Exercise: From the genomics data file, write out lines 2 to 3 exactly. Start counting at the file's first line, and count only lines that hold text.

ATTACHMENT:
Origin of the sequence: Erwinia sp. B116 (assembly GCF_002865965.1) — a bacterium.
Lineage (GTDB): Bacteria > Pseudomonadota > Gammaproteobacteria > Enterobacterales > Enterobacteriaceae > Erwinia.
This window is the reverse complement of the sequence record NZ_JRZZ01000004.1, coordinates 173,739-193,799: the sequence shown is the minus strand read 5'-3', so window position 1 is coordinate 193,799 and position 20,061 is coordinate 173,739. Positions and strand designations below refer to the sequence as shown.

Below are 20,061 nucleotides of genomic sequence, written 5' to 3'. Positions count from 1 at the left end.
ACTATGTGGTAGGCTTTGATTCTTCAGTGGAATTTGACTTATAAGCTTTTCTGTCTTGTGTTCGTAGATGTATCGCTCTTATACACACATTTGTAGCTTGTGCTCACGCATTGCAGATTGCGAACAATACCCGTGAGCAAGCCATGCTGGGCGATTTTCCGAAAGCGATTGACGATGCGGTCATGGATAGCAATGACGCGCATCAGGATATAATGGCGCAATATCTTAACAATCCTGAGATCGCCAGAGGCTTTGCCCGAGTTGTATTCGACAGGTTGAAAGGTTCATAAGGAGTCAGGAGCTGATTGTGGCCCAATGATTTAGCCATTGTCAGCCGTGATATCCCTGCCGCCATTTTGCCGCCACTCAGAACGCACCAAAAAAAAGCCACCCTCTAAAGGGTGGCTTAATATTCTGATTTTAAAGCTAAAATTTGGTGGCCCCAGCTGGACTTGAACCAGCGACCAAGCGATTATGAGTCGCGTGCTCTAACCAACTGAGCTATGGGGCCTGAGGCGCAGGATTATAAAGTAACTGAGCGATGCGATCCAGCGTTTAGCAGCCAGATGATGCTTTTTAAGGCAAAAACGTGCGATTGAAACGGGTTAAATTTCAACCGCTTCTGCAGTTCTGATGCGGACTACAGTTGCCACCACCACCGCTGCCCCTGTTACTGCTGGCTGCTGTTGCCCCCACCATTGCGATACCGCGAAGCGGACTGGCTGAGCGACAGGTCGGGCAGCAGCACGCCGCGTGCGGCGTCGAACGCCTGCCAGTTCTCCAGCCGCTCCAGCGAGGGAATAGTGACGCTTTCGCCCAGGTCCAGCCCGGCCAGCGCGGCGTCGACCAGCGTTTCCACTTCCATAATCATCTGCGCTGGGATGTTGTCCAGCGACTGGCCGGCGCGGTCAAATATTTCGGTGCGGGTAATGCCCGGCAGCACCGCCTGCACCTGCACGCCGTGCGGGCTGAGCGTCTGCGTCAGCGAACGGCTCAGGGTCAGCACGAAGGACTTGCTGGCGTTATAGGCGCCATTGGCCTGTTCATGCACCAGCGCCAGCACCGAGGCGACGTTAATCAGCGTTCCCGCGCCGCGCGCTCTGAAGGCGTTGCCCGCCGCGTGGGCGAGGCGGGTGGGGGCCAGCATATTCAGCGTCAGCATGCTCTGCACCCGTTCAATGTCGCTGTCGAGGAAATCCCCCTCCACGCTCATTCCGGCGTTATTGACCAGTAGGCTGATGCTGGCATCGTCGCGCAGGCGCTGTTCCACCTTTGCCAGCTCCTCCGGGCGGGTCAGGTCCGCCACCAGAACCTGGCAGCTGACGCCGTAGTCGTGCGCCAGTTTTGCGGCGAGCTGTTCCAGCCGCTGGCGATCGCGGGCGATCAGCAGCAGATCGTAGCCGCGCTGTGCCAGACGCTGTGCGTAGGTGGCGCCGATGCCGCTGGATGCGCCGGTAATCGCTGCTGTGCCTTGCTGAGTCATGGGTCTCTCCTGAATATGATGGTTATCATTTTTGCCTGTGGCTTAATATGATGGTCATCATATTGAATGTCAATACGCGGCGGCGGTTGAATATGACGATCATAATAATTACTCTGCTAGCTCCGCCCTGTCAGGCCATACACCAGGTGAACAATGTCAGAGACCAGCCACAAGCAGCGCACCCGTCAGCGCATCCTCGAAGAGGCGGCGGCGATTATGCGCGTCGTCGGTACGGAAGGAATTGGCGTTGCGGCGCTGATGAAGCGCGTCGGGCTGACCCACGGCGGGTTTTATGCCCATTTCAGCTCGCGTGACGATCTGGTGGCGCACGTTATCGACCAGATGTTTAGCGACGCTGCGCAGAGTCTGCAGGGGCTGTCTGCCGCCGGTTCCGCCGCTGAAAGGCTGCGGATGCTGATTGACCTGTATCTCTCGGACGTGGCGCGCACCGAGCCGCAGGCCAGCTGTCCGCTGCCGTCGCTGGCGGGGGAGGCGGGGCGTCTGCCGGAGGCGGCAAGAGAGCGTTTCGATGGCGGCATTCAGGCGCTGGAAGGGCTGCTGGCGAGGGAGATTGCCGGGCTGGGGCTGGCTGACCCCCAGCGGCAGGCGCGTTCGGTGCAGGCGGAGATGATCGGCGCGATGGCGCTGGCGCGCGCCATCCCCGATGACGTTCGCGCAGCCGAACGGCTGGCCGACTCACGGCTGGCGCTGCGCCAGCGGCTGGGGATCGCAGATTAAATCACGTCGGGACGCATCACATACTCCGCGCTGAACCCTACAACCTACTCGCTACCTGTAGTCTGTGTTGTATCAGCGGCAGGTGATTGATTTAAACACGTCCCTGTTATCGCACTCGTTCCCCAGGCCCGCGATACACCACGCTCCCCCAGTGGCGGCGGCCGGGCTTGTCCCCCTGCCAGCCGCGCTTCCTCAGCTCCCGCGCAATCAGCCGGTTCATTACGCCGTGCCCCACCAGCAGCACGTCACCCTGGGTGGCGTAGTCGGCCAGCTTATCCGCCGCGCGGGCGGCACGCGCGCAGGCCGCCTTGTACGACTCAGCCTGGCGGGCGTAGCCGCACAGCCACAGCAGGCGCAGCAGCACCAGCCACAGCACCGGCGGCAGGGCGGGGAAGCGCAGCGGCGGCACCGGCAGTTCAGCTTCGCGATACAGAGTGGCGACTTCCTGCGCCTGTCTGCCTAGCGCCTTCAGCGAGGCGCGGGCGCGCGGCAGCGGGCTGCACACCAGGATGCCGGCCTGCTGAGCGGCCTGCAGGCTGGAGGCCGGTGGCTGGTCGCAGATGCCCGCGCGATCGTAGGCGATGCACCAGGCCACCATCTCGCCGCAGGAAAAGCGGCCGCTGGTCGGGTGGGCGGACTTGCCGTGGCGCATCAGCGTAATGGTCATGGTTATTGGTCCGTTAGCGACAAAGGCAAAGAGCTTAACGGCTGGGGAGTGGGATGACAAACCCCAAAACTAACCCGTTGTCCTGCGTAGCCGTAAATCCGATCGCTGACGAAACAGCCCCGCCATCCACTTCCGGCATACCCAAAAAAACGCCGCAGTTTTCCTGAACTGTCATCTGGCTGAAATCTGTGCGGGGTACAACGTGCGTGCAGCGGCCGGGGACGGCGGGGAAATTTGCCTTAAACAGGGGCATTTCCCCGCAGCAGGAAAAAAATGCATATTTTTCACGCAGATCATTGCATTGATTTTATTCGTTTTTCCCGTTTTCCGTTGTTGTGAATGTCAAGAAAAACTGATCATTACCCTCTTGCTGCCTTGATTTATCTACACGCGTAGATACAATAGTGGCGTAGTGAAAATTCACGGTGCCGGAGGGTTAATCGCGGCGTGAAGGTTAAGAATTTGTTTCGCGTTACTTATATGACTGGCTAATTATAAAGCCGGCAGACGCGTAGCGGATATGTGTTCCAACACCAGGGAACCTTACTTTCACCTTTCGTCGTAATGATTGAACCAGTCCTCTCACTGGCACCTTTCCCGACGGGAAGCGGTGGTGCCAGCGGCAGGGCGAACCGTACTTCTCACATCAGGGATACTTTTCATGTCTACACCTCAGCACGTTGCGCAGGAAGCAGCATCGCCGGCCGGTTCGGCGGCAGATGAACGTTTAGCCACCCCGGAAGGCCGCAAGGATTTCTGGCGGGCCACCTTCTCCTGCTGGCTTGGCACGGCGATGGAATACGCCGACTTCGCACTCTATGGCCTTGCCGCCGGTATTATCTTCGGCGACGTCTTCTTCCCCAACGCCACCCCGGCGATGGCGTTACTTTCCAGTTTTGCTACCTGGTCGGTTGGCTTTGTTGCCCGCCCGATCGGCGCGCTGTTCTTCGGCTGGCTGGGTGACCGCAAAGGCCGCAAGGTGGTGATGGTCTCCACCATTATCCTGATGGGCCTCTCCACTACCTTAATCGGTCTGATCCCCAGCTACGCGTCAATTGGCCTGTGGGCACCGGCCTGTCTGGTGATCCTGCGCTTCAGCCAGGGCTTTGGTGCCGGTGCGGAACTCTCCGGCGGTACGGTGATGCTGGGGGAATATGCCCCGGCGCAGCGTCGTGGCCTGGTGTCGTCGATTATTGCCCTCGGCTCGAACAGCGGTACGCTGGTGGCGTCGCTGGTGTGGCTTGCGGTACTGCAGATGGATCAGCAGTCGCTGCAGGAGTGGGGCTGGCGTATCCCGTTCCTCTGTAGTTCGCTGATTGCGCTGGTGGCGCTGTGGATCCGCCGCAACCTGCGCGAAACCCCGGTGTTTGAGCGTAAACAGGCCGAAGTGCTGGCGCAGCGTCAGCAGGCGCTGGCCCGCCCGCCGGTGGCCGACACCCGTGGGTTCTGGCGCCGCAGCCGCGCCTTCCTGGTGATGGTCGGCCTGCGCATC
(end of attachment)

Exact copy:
Lineage (GTDB): Bacteria > Pseudomonadota > Gammaproteobacteria > Enterobacterales > Enterobacteriaceae > Erwinia.
This window is the reverse complement of the sequence record NZ_JRZZ01000004.1, coordinates 173,739-193,799: the sequence shown is the minus strand read 5'-3', so window position 1 is coordinate 193,799 and position 20,061 is coordinate 173,739. Positions and strand designations below refer to the sequence as shown.